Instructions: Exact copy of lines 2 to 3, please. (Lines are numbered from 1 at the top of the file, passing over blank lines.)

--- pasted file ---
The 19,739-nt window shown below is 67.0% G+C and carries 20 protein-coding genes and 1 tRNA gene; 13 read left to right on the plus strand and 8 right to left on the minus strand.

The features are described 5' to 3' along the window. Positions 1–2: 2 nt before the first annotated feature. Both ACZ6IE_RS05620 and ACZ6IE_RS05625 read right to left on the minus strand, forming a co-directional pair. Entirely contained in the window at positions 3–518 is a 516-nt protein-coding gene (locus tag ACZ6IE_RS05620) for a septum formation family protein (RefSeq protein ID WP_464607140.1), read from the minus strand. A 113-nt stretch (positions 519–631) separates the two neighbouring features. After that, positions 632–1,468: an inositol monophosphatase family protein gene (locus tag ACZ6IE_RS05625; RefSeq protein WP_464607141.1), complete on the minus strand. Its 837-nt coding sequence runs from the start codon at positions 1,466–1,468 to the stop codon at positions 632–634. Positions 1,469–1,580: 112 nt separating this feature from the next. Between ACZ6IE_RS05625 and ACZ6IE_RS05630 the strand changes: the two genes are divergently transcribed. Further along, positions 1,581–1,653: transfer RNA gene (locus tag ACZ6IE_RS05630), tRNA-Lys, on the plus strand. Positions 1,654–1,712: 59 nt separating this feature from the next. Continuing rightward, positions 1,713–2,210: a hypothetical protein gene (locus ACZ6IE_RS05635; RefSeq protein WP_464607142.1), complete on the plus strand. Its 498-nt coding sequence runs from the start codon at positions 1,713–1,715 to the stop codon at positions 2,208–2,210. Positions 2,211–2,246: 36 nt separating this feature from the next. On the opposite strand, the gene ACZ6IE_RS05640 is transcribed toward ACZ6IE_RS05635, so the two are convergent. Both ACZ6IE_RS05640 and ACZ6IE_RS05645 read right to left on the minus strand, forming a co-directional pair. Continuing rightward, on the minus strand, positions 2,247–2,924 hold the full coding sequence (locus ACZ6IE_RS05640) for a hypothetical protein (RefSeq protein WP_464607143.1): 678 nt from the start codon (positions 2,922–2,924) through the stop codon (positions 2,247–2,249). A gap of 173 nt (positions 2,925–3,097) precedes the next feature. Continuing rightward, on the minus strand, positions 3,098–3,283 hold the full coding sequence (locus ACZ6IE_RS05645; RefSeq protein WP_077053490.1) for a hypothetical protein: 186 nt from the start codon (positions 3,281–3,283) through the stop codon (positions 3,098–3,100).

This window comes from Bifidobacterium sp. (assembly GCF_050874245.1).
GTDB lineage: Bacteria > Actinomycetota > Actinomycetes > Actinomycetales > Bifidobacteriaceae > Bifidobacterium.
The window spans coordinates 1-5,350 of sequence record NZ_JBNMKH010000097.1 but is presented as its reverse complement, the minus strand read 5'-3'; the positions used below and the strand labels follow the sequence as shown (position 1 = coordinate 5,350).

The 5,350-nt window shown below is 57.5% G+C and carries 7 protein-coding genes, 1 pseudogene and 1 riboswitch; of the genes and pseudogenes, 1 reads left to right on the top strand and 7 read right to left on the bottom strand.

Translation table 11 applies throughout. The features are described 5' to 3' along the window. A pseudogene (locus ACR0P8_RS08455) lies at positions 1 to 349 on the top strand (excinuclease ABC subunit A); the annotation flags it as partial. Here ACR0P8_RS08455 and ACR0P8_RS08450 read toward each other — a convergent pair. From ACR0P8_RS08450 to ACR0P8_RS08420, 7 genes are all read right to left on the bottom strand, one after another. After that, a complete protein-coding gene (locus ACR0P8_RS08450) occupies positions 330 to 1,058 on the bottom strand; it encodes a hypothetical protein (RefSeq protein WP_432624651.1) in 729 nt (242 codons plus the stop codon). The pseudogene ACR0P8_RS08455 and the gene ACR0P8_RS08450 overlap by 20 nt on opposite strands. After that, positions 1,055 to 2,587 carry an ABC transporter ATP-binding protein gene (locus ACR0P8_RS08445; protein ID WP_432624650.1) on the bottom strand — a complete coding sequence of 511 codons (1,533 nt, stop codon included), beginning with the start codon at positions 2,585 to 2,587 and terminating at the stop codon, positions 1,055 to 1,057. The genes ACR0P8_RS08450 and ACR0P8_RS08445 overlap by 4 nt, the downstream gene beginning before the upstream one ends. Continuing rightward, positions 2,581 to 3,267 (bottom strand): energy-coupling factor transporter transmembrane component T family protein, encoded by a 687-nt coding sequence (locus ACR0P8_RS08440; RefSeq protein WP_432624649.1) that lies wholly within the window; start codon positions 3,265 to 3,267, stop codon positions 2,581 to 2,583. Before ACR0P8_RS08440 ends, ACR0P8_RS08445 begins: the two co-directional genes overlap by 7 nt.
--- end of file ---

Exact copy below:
The features are described 5' to 3' along the window. Positions 1–2: 2 nt before the first annotated feature. Both ACZ6IE_RS05620 and ACZ6IE_RS05625 read right to left on the minus strand, forming a co-directional pair. Entirely contained in the window at positions 3–518 is a 516-nt protein-coding gene (locus tag ACZ6IE_RS05620) for a septum formation family protein (RefSeq protein ID WP_464607140.1), read from the minus strand. A 113-nt stretch (positions 519–631) separates the two neighbouring features. After that, positions 632–1,468: an inositol monophosphatase family protein gene (locus tag ACZ6IE_RS05625; RefSeq protein WP_464607141.1), complete on the minus strand. Its 837-nt coding sequence runs from the start codon at positions 1,466–1,468 to the stop codon at positions 632–634. Positions 1,469–1,580: 112 nt separating this feature from the next. Between ACZ6IE_RS05625 and ACZ6IE_RS05630 the strand changes: the two genes are divergently transcribed. Further along, positions 1,581–1,653: transfer RNA gene (locus tag ACZ6IE_RS05630), tRNA-Lys, on the plus strand. Positions 1,654–1,712: 59 nt separating this feature from the next. Continuing rightward, positions 1,713–2,210: a hypothetical protein gene (locus ACZ6IE_RS05635; RefSeq protein WP_464607142.1), complete on the plus strand. Its 498-nt coding sequence runs from the start codon at positions 1,713–1,715 to the stop codon at positions 2,208–2,210. Positions 2,211–2,246: 36 nt separating this feature from the next. On the opposite strand, the gene ACZ6IE_RS05640 is transcribed toward ACZ6IE_RS05635, so the two are convergent. Both ACZ6IE_RS05640 and ACZ6IE_RS05645 read right to left on the minus strand, forming a co-directional pair. Continuing rightward, on the minus strand, positions 2,247–2,924 hold the full coding sequence (locus ACZ6IE_RS05640) for a hypothetical protein (RefSeq protein WP_464607143.1): 678 nt from the start codon (positions 2,922–2,924) through the stop codon (positions 2,247–2,249). A gap of 173 nt (positions 2,925–3,097) precedes the next feature. Continuing rightward, on the minus strand, positions 3,098–3,283 hold the full coding sequence (locus ACZ6IE_RS05645; RefSeq protein WP_077053490.1) for a hypothetical protein: 186 nt from the start codon (positions 3,281–3,283) through the stop codon (positions 3,098–3,100).

This window comes from Bifidobacterium sp. (assembly GCF_050874245.1).